Toros, who had relentlessly pursued the murderers of King Gagik II, laid an ambush for them at their castle, Cyzistra (Kizistra) in 1112.[1] At an opportune time, his infantry surprised the garrison and occupied the castle, plundered it then took blood revenge by killing all its inhabitants.[1] The three brothers (the assassins of Gagik II) were taken captive and forced to produce Gagik’s kingly sword and his royal apparel taken at the time of the murder.[1] One of the brothers was beaten to death by Toros who justified his brutal action by exclaiming that such monsters did not deserve to perish by the quick plunge of a dagger.[1]

In 1114, Vasil Dgha (the heir of Basilius the Crafty) invited Il-Bursuqi (the governor of Mosul) to deliver the Armenians from the Franks (the Crusaders).[2] The Franks advanced to punish Vasil Dgha, but they were unable to take his fortress capital at Raban.[2] Nevertheless, he thought it wise to seek alliance with Toros.[2] Toros, after inviting him to come to discuss a marriage alliance, imprisoned him and sold him to Count Baldwin II of Edessa in 1116.[2] Having thus annexed Raban, Baldwin II of Edessa decided to suppress the remaining Armenian principalities in the Euphrates valley; thus Toros soon found himself the only independent Armenian potentate that remained.[2]

In 1118, Toros sent a contingent of troops under the command of his brother Levon to help Prince Roger of Antioch in the capture of Azaz (today A'zāz in Syria).[1]

Toros was buried in the monastery of Drazark.[1]

Marriage and children[edit]

The name of Toros’s wife is not known.[3]

Footnotes[edit]

  1. ^ a b c d e f g h i j k l m n o p q r s t u v w x Ghazarian, Jacob G. The Armenian Kingdom in Cilicia during the Crusades: The Integration of Cilician Armenians with the Latins (1080–1093).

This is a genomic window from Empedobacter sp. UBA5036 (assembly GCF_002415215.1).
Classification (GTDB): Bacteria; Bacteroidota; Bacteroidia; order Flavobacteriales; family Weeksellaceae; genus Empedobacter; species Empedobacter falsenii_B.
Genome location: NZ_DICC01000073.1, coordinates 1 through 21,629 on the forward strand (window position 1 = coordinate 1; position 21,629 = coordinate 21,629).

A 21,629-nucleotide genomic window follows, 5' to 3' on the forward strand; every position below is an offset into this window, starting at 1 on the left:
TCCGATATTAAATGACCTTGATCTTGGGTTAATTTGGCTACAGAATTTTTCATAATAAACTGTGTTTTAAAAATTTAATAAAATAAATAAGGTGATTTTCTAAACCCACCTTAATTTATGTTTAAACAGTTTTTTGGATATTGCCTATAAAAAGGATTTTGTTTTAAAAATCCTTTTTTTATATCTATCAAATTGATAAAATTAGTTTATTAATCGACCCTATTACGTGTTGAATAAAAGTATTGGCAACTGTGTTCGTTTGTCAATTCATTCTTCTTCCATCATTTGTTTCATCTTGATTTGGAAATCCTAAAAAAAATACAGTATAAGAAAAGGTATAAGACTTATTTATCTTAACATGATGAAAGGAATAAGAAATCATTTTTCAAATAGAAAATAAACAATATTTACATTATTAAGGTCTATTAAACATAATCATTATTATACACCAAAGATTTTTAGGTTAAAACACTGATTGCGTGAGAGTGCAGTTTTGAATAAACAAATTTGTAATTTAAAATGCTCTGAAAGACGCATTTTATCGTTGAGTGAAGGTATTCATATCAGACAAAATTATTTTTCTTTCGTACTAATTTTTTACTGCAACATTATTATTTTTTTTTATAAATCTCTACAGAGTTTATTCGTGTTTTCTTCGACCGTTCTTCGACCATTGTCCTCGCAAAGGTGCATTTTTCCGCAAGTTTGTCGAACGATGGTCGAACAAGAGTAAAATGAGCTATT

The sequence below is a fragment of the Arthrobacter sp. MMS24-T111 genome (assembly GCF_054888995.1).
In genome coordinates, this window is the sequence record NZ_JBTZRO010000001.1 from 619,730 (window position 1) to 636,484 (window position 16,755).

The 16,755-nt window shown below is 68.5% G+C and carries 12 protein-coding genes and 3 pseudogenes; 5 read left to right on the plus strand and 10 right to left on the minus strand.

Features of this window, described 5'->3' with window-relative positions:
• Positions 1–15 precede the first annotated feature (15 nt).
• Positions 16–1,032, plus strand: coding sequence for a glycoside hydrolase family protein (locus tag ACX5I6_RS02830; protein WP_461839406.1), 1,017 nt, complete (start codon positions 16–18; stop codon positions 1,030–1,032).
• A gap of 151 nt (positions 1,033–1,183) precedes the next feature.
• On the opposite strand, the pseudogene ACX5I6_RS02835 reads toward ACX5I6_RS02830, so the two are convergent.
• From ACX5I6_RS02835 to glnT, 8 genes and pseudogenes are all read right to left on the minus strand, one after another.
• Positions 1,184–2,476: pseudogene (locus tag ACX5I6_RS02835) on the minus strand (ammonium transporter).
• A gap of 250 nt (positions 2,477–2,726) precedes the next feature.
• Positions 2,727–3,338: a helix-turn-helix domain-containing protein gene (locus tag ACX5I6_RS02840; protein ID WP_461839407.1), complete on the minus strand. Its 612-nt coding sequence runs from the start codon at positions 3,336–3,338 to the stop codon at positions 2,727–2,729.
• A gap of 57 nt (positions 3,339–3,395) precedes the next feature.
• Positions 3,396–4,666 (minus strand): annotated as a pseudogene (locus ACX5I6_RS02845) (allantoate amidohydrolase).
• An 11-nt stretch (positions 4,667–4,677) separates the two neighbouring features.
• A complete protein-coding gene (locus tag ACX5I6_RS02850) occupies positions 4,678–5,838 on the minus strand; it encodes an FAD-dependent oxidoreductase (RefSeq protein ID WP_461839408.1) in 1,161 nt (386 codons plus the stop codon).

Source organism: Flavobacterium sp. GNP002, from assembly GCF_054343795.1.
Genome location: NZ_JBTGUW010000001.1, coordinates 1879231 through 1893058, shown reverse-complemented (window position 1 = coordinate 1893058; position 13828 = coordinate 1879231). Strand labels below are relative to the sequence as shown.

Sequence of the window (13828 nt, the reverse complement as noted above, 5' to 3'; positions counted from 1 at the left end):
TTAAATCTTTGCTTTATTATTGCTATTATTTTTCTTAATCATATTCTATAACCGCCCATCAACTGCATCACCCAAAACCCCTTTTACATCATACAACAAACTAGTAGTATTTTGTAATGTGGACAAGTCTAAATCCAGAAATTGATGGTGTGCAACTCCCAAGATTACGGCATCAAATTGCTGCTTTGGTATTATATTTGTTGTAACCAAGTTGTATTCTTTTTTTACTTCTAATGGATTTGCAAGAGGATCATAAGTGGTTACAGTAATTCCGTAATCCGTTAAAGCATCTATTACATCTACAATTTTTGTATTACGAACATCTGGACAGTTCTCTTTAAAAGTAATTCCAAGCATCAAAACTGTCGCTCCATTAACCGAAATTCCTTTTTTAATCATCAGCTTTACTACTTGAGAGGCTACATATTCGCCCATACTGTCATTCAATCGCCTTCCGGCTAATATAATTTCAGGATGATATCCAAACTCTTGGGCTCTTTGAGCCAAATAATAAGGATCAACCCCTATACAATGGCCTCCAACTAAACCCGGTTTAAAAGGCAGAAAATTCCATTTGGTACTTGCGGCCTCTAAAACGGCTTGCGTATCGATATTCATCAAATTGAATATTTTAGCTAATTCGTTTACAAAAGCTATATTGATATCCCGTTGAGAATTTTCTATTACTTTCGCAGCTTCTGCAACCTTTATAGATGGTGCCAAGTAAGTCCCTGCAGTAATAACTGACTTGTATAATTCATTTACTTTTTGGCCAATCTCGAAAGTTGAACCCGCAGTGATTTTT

2. ^ a b c d e f Runciman, Steven. A History of the Crusades – Volume II.: The Kingdom of Jerusalem and the Frankish East: 1100–1187. 
  3. ^ a b c d e f g h i j k Cawley, Charles (1 April 2009), Lords of the Mountains, Kings of (Cilician) Armenia (Family of Rupen), Medieval Lands database, Foundation for Medieval Genealogy ,[self-published source][better source needed]
  4. ^ a b Vahan M. Kurkjian (2005-04-05). "A History of Armenia". Website. Bill Thayer. Retrieved 2009-07-18. 
  5. ^ a b Edwards, Robert W. The Fortifications of Armenian Cilicia. 
  6. ^ Edwards, Robert W. Ecclesiastical Architecture in the Fortifications of Armenian Cilicia: First Report. 
  7. ^ Edwards, Robert W. Ecclesiastical Architecture in the Fortifications of Armenian Cilicia: Second Report. 

Sources[edit]

  • Edwards, Robert W.: The Fortifications of Armenian Cilicia: Dumbarton Oaks Studies XXIII; Dumbarton Oaks, Trustees for Harvard University, 1987, Washington, D.C.; ISBN 0-88402-163-7
  • Edwards, Robert W.: “Ecclesiastical Architecture in the Fortifications of Armenian Cilicia: First Report,” Dumbarton Oaks Papers vol. 36; Dumbarton Oaks, Trustees for Harvard University, 1982, Washington, D.C.; ISBN 0-88402-114-9
  • Edwards, Robert W.: “Ecclesiastical Architecture in the Fortifications of Armenian Cilicia: Second Report,” Dumbarton Oaks Papers vol. 37; Dumbarton Oaks, Trustees for Harvard University, 1983, Washington, D.C.; ISBN 0-88402-121-1
  • Ghazarian, Jacob G: The Armenian Kingdom in Cilicia during the Crusades: The Integration of Cilician Armenians with the Latins (1080–1093); RoutledgeCurzon (Taylor & Francis Group), 2000, Abingdon; ISBN 0-7007-1418-9
  • Runciman, Steven: A History of the Crusades – Volume II.: The Kingdom of Jerusalem and the Frankish East: 1100–1187; Cambridge University Press, 1988, Cambridge; ISBN 0-521-06162-8

External links[edit]

Thoros I, Prince of Armenia
Regnal titles
Preceded by
Constantine I
Lord of Armenian Cilicia
c. 1100/1102/1103–1129/1130
Succeeded by
Constantine II